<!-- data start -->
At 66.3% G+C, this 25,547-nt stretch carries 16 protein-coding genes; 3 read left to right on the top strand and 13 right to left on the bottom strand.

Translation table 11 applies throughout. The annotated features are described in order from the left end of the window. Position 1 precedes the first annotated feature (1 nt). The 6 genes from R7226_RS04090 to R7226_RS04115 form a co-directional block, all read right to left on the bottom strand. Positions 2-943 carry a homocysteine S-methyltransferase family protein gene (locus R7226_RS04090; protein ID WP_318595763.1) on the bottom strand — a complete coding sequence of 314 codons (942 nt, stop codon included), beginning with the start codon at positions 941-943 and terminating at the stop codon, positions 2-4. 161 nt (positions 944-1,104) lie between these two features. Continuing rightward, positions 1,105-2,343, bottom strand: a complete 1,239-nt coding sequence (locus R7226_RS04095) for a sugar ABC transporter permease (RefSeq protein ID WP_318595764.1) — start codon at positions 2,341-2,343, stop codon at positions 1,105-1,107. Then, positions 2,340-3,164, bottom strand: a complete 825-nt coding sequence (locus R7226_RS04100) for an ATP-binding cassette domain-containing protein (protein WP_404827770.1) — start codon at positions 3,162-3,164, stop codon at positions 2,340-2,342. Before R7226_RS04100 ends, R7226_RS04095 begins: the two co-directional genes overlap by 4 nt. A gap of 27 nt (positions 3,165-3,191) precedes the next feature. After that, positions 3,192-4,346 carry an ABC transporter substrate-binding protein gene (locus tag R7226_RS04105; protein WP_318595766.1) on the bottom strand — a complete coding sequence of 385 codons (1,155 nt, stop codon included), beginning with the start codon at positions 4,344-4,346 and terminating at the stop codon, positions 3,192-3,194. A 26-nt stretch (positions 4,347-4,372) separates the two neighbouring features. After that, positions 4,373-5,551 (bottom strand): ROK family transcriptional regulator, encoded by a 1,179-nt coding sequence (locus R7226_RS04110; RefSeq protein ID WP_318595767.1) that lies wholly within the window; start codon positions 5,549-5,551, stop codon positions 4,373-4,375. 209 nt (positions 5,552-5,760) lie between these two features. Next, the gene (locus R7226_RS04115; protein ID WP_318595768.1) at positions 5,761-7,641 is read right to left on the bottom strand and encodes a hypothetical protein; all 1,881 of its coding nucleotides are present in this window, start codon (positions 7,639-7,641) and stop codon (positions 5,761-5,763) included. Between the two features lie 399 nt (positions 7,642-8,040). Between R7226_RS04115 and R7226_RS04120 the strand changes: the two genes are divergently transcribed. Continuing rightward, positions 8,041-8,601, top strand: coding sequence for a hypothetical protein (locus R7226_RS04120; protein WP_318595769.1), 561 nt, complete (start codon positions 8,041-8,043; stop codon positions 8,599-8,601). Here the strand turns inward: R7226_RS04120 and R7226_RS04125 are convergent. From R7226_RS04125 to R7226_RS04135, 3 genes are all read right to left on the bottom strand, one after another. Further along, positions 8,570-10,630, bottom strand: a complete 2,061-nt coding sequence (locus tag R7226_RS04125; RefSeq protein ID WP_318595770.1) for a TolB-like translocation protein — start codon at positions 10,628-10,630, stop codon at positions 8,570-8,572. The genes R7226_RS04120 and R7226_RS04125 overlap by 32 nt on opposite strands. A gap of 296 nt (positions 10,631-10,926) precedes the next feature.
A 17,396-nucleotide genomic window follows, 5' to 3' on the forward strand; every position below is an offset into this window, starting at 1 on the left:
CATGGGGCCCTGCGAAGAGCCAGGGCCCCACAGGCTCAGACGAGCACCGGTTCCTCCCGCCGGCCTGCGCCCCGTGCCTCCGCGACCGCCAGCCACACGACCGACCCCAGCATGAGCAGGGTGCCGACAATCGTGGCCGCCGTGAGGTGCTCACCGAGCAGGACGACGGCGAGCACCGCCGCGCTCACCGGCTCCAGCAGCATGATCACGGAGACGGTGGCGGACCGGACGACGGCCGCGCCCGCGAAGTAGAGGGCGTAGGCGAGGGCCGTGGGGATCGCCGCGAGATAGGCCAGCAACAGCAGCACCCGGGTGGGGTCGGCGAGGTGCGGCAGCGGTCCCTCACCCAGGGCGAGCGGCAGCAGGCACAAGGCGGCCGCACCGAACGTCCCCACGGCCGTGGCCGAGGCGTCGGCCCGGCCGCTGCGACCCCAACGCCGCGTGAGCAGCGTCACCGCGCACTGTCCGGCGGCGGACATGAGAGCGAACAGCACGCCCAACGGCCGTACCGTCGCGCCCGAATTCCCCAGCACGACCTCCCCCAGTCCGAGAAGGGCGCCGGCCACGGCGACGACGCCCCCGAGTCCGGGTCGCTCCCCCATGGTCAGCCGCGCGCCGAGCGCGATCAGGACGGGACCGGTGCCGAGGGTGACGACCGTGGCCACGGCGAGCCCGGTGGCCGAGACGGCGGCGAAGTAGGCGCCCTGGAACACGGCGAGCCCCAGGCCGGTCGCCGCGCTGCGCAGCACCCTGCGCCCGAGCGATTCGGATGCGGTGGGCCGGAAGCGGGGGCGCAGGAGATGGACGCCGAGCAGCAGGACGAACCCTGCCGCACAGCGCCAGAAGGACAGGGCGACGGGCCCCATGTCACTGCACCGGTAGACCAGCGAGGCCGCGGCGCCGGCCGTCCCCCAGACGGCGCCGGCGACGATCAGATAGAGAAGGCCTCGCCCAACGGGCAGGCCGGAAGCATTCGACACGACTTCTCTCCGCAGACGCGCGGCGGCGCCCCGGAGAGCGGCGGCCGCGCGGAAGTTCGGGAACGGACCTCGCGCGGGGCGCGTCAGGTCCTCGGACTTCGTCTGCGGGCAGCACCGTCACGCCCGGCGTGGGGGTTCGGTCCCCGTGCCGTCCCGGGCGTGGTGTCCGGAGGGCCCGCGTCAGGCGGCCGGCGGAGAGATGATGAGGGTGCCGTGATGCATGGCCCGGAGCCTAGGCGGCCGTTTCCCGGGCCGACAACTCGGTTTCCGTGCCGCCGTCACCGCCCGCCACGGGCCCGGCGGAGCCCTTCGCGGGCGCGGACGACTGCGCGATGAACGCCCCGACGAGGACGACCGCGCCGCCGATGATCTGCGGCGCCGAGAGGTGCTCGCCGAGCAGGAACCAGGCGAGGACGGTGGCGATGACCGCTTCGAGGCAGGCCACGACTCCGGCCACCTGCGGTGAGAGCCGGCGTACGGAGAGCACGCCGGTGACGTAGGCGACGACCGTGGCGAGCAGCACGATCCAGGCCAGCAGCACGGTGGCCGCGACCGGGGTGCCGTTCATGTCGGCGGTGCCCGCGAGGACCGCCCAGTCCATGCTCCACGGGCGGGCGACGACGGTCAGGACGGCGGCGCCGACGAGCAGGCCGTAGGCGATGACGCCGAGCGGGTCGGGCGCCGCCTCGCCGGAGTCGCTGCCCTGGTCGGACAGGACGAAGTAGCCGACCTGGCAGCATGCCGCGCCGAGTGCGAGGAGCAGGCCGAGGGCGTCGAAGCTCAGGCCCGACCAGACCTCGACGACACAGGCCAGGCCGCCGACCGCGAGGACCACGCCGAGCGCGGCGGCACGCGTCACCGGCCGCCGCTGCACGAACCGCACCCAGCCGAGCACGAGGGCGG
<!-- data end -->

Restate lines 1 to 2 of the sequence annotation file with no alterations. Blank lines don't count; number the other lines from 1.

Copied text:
At 66.3% G+C, this 25,547-nt stretch carries 16 protein-coding genes; 3 read left to right on the top strand and 13 right to left on the bottom strand.

Translation table 11 applies throughout. The annotated features are described in order from the left end of the window. Position 1 precedes the first annotated feature (1 nt). The 6 genes from R7226_RS04090 to R7226_RS04115 form a co-directional block, all read right to left on the bottom strand. Positions 2-943 carry a homocysteine S-methyltransferase family protein gene (locus R7226_RS04090; protein ID WP_318595763.1) on the bottom strand — a complete coding sequence of 314 codons (942 nt, stop codon included), beginning with the start codon at positions 941-943 and terminating at the stop codon, positions 2-4. 161 nt (positions 944-1,104) lie between these two features. Continuing rightward, positions 1,105-2,343, bottom strand: a complete 1,239-nt coding sequence (locus R7226_RS04095) for a sugar ABC transporter permease (RefSeq protein ID WP_318595764.1) — start codon at positions 2,341-2,343, stop codon at positions 1,105-1,107. Then, positions 2,340-3,164, bottom strand: a complete 825-nt coding sequence (locus R7226_RS04100) for an ATP-binding cassette domain-containing protein (protein WP_404827770.1) — start codon at positions 3,162-3,164, stop codon at positions 2,340-2,342. Before R7226_RS04100 ends, R7226_RS04095 begins: the two co-directional genes overlap by 4 nt. A gap of 27 nt (positions 3,165-3,191) precedes the next feature. After that, positions 3,192-4,346 carry an ABC transporter substrate-binding protein gene (locus tag R7226_RS04105; protein WP_318595766.1) on the bottom strand — a complete coding sequence of 385 codons (1,155 nt, stop codon included), beginning with the start codon at positions 4,344-4,346 and terminating at the stop codon, positions 3,192-3,194. A 26-nt stretch (positions 4,347-4,372) separates the two neighbouring features. After that, positions 4,373-5,551 (bottom strand): ROK family transcriptional regulator, encoded by a 1,179-nt coding sequence (locus R7226_RS04110; RefSeq protein ID WP_318595767.1) that lies wholly within the window; start codon positions 5,549-5,551, stop codon positions 4,373-4,375. 209 nt (positions 5,552-5,760) lie between these two features. Next, the gene (locus R7226_RS04115; protein ID WP_318595768.1) at positions 5,761-7,641 is read right to left on the bottom strand and encodes a hypothetical protein; all 1,881 of its coding nucleotides are present in this window, start codon (positions 7,639-7,641) and stop codon (positions 5,761-5,763) included. Between the two features lie 399 nt (positions 7,642-8,040). Between R7226_RS04115 and R7226_RS04120 the strand changes: the two genes are divergently transcribed. Continuing rightward, positions 8,041-8,601, top strand: coding sequence for a hypothetical protein (locus R7226_RS04120; protein WP_318595769.1), 561 nt, complete (start codon positions 8,041-8,043; stop codon positions 8,599-8,601). Here the strand turns inward: R7226_RS04120 and R7226_RS04125 are convergent. From R7226_RS04125 to R7226_RS04135, 3 genes are all read right to left on the bottom strand, one after another. Further along, positions 8,570-10,630, bottom strand: a complete 2,061-nt coding sequence (locus tag R7226_RS04125; RefSeq protein ID WP_318595770.1) for a TolB-like translocation protein — start codon at positions 10,628-10,630, stop codon at positions 8,570-8,572. The genes R7226_RS04120 and R7226_RS04125 overlap by 32 nt on opposite strands. A gap of 296 nt (positions 10,631-10,926) precedes the next feature.